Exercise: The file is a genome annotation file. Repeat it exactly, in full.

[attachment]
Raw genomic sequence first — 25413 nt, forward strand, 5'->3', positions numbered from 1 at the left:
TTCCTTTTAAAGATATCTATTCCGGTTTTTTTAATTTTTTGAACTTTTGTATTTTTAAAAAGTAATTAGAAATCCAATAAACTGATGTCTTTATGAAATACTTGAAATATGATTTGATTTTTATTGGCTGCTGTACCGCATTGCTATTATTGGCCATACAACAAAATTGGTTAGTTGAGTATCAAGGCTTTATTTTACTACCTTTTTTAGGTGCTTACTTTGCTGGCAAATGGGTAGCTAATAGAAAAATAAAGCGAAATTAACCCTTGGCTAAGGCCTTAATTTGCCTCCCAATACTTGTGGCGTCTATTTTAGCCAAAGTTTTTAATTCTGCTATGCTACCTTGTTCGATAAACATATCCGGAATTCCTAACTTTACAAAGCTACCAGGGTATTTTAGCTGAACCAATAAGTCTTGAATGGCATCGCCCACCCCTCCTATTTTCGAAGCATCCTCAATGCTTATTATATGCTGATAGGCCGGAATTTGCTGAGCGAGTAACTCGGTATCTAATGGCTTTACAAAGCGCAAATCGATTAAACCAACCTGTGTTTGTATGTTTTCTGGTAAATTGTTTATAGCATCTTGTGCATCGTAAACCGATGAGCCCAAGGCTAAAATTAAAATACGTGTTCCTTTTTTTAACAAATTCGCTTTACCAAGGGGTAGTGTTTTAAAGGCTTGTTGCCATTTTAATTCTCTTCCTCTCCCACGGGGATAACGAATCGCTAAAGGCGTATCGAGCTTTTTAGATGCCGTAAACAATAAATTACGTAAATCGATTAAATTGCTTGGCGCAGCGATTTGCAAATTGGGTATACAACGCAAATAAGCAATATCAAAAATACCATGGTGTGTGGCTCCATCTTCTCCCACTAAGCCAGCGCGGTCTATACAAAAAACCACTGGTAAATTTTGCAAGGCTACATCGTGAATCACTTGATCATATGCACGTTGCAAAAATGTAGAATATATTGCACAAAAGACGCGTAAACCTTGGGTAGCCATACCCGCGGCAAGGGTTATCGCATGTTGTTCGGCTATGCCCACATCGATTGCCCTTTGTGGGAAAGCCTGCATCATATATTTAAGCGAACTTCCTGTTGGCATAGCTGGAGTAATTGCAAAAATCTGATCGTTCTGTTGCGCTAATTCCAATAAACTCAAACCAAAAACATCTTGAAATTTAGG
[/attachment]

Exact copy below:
Raw genomic sequence first — 25413 nt, forward strand, 5'->3', positions numbered from 1 at the left:
TTCCTTTTAAAGATATCTATTCCGGTTTTTTTAATTTTTTGAACTTTTGTATTTTTAAAAAGTAATTAGAAATCCAATAAACTGATGTCTTTATGAAATACTTGAAATATGATTTGATTTTTATTGGCTGCTGTACCGCATTGCTATTATTGGCCATACAACAAAATTGGTTAGTTGAGTATCAAGGCTTTATTTTACTACCTTTTTTAGGTGCTTACTTTGCTGGCAAATGGGTAGCTAATAGAAAAATAAAGCGAAATTAACCCTTGGCTAAGGCCTTAATTTGCCTCCCAATACTTGTGGCGTCTATTTTAGCCAAAGTTTTTAATTCTGCTATGCTACCTTGTTCGATAAACATATCCGGAATTCCTAACTTTACAAAGCTACCAGGGTATTTTAGCTGAACCAATAAGTCTTGAATGGCATCGCCCACCCCTCCTATTTTCGAAGCATCCTCAATGCTTATTATATGCTGATAGGCCGGAATTTGCTGAGCGAGTAACTCGGTATCTAATGGCTTTACAAAGCGCAAATCGATTAAACCAACCTGTGTTTGTATGTTTTCTGGTAAATTGTTTATAGCATCTTGTGCATCGTAAACCGATGAGCCCAAGGCTAAAATTAAAATACGTGTTCCTTTTTTTAACAAATTCGCTTTACCAAGGGGTAGTGTTTTAAAGGCTTGTTGCCATTTTAATTCTCTTCCTCTCCCACGGGGATAACGAATCGCTAAAGGCGTATCGAGCTTTTTAGATGCCGTAAACAATAAATTACGTAAATCGATTAAATTGCTTGGCGCAGCGATTTGCAAATTGGGTATACAACGCAAATAAGCAATATCAAAAATACCATGGTGTGTGGCTCCATCTTCTCCCACTAAGCCAGCGCGGTCTATACAAAAAACCACTGGTAAATTTTGCAAGGCTACATCGTGAATCACTTGATCATATGCACGTTGCAAAAATGTAGAATATATTGCACAAAAGACGCGTAAACCTTGGGTAGCCATACCCGCGGCAAGGGTTATCGCATGTTGTTCGGCTATGCCCACATCGATTGCCCTTTGTGGGAAAGCCTGCATCATATATTTAAGCGAACTTCCTGTTGGCATAGCTGGAGTAATTGCAAAAATCTGATCGTTCTGTTGCGCTAATTCCAATAAACTCAAACCAAAAACATCTTGAAATTTAGG